I love my job because every day I must browse through all kinds of news and information from a variety of sources. Mostly it’s to stay up to date on hot topics in health and technology. The health side is for posting things on social media for work. The technology is so I can try to stay on top of my game. As I was going through emails and news items recently, I came across a headline I found intriguing. I had no idea it would lead to this blog post.
I’ve been in healthcare communications for over 25 years. In that time, I’ve met more doctors than I can count. Doctors are just like ordinary people, because, well, they ARE people. They all have their own personality traits. Some are more approachable than others. Some are a bit less humble. Some are always right and should never be questioned. Like I said, just like ordinary people.
And then there are the doctors who learn a lesson that makes them into an even better doctor. I was introduced to Dr. Peter Attia thanks to the headline, “Is the obesity crisis hiding a bigger problem?” I’ve decided the world needs more doctors like him.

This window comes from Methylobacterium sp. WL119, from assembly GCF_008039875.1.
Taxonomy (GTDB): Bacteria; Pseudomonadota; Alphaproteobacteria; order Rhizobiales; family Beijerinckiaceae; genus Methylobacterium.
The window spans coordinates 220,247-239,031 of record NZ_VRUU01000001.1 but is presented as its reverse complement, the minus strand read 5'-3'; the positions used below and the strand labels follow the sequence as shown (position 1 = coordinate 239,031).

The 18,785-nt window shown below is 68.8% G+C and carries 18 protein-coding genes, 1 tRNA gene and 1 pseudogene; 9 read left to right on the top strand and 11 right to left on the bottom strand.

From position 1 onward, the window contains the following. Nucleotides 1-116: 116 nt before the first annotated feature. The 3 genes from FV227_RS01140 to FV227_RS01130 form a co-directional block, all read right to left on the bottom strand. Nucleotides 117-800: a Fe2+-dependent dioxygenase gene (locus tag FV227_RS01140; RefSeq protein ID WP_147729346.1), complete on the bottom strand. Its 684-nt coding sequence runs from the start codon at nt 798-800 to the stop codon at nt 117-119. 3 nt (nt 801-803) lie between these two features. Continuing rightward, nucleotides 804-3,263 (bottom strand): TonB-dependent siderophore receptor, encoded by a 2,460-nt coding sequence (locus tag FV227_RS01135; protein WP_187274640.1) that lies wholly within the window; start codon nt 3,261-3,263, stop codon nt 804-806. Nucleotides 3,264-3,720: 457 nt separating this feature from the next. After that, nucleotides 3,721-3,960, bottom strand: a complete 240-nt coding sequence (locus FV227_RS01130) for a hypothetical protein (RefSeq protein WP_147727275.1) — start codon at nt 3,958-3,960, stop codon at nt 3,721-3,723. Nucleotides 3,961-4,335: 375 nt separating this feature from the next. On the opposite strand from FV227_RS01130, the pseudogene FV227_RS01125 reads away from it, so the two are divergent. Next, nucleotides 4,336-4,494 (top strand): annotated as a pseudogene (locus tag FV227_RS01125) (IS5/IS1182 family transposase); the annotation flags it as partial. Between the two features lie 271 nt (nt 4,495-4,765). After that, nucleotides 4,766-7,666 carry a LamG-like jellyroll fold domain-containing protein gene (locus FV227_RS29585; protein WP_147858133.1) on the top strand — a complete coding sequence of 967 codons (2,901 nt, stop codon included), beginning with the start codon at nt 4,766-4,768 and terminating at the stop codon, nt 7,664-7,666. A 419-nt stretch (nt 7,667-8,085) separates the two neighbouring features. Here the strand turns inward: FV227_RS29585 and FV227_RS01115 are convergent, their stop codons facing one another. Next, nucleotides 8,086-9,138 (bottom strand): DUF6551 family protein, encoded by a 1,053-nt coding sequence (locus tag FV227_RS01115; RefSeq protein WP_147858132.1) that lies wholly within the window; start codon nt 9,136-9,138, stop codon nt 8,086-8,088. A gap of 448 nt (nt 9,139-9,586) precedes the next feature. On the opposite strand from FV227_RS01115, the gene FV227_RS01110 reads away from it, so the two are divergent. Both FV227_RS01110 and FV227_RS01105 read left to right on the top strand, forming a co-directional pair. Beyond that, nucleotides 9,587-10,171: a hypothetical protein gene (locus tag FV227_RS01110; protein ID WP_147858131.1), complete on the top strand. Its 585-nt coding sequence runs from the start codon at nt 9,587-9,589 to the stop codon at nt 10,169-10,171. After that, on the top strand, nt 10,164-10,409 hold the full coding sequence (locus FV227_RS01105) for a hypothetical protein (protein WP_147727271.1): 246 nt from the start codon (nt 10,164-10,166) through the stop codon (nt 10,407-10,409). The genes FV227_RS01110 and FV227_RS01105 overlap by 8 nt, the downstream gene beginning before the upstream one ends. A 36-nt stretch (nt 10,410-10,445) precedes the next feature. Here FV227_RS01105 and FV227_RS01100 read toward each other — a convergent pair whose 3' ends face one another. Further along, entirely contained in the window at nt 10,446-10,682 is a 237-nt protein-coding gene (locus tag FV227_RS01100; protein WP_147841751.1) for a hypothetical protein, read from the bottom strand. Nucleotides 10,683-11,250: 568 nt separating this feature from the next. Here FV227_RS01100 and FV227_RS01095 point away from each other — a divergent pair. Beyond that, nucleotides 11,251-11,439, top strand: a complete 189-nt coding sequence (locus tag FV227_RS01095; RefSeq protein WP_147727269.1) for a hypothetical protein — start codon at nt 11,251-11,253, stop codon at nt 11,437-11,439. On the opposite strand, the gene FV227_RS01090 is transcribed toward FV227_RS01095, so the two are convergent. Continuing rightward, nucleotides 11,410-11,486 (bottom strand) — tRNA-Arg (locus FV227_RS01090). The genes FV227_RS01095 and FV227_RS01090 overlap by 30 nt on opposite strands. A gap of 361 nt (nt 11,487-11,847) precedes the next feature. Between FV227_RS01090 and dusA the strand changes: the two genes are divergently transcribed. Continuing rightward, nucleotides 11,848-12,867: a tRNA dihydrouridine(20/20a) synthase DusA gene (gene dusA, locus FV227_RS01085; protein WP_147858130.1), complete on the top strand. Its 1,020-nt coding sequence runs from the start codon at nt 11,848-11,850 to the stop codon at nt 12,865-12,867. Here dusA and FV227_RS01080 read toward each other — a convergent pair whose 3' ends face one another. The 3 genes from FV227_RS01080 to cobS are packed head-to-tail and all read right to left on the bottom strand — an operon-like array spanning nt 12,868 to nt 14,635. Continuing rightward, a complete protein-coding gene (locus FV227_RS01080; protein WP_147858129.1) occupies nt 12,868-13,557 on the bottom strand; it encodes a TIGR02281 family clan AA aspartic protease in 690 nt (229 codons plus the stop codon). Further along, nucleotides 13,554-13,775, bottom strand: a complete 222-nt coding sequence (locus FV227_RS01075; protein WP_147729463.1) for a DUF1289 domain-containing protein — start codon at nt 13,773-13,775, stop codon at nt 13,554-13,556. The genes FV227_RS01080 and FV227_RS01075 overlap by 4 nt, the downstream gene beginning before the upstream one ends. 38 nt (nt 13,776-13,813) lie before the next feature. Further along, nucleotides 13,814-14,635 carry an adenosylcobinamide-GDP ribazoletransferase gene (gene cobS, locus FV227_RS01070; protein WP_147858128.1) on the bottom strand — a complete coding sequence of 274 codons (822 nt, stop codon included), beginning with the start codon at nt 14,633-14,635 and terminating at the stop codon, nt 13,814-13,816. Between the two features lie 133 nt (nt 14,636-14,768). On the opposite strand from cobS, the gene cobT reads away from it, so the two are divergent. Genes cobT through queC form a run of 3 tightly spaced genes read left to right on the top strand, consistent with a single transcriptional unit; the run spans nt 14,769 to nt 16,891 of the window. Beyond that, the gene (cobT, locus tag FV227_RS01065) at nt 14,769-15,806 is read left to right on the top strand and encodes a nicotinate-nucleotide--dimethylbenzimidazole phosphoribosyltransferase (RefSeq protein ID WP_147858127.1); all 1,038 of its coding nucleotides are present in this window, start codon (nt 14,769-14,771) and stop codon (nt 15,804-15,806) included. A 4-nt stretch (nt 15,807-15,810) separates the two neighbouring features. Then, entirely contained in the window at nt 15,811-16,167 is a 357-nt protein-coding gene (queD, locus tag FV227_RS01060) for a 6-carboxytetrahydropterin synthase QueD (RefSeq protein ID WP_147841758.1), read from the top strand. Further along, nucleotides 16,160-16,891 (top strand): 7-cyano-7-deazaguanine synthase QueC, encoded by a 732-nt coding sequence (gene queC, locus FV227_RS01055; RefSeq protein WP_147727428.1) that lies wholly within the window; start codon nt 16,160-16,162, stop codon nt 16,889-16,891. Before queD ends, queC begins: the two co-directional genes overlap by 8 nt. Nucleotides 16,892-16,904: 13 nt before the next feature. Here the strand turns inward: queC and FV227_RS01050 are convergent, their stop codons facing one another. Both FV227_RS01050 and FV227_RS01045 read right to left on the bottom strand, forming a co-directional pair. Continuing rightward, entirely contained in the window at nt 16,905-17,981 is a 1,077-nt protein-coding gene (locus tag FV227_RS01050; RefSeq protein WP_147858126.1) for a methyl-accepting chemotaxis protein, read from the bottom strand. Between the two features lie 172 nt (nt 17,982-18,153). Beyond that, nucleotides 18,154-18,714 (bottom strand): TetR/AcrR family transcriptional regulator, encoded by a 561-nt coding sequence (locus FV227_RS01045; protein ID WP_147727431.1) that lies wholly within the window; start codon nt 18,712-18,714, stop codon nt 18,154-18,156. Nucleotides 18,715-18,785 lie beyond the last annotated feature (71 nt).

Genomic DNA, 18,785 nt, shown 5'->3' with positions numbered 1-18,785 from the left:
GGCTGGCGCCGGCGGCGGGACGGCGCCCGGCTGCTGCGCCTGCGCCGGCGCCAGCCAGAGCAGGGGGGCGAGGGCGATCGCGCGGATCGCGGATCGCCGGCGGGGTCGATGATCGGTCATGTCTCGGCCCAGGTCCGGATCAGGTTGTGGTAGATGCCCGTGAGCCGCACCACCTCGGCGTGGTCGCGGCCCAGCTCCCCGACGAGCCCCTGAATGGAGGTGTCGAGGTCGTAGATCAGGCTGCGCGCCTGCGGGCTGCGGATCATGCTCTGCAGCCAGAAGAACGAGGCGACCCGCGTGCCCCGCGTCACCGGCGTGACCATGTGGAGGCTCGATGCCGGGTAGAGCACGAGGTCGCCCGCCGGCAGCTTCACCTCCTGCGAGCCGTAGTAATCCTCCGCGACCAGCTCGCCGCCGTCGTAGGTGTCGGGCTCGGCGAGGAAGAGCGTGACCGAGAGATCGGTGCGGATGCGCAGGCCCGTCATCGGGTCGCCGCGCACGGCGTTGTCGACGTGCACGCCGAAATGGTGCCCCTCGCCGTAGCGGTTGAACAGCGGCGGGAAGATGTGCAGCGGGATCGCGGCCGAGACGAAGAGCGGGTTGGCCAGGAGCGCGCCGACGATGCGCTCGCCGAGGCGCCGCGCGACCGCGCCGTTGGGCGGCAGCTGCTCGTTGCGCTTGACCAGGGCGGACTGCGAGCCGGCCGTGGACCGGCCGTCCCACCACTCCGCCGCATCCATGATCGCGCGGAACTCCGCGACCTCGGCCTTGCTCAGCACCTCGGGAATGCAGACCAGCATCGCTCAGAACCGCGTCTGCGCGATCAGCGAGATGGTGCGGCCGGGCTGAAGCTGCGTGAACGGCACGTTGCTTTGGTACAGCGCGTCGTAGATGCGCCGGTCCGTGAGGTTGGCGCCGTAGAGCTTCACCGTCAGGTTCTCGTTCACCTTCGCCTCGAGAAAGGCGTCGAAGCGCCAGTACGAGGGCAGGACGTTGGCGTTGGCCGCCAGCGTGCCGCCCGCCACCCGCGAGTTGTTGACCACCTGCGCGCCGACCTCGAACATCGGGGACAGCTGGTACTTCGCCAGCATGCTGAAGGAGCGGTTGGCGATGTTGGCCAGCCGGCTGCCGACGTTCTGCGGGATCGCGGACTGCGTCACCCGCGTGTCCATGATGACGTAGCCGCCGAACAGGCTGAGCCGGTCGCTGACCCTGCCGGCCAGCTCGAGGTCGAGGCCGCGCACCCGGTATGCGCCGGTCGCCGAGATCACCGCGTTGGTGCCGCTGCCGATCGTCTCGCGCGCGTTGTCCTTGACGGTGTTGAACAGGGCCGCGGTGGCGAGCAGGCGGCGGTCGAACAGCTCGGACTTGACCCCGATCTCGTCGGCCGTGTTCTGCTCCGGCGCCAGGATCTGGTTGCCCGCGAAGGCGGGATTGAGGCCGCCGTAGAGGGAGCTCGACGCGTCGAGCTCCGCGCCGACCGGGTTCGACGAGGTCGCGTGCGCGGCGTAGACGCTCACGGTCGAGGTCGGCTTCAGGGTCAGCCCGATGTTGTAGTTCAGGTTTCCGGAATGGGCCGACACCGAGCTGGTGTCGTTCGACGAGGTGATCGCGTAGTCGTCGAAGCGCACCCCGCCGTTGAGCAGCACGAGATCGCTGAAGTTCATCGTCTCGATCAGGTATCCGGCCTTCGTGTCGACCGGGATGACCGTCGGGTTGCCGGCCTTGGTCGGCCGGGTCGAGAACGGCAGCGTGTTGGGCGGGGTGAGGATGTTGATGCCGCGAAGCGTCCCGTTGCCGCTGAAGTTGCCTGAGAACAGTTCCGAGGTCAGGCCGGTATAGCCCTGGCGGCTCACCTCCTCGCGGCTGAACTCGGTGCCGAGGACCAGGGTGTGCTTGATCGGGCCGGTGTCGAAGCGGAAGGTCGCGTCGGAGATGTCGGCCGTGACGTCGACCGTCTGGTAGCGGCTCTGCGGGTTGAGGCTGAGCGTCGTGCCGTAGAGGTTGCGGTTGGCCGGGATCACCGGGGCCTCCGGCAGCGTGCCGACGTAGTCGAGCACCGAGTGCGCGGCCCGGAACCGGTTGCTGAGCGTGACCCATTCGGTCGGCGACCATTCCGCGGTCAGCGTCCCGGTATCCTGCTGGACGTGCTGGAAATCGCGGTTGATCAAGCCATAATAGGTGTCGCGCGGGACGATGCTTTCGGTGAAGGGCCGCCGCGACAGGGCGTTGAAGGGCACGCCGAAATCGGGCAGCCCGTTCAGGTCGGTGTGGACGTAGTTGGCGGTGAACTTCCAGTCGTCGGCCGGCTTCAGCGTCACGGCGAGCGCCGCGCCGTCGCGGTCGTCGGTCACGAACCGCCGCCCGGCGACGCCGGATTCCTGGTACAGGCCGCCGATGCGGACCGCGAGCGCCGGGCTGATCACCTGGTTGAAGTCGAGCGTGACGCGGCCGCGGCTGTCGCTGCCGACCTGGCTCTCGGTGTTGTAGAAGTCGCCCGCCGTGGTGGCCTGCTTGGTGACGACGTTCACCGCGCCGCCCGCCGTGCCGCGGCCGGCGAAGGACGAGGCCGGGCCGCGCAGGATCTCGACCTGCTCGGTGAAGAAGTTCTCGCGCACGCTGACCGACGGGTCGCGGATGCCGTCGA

The video from a Ted Talk is a little long, but so worth watching. In it, Attia talks about how he held a patient in “such bitter contempt” because she was overweight and diabetic. He never “questioned the conventional wisdom,” as he explains. Years later the tables turned. Suddenly he was the patient, suffering from metabolic syndrome, despite eating right and exercising.
That experience led him to rethink everything he had been taught and believed in as that conventional wisdom and the science behind nutrition, exercise and obesity. Now, he’s fighting all that conventional wisdom about obesity. He believes it may actually be the symptom of a bigger problem that is not apparent at first glance. That’s especially true when a doctor attributes obesity to being the patient’s own fault, as he once did. It has all led him to new research on obesity and diabetes, and I just sense it will prove to be a major finding and turn the medical field upside down at some point soon.
What got to me most of all, though, is how emotional he got when discussing that night and that patient so many years ago. He’s incredibly remorseful because he feels that patient did not get the compassion she so deserved — that same compassion he showed other patients.
I can think of some doctors who could use a little lesson in humility, and compassion. It might make them better doctors, and better people too.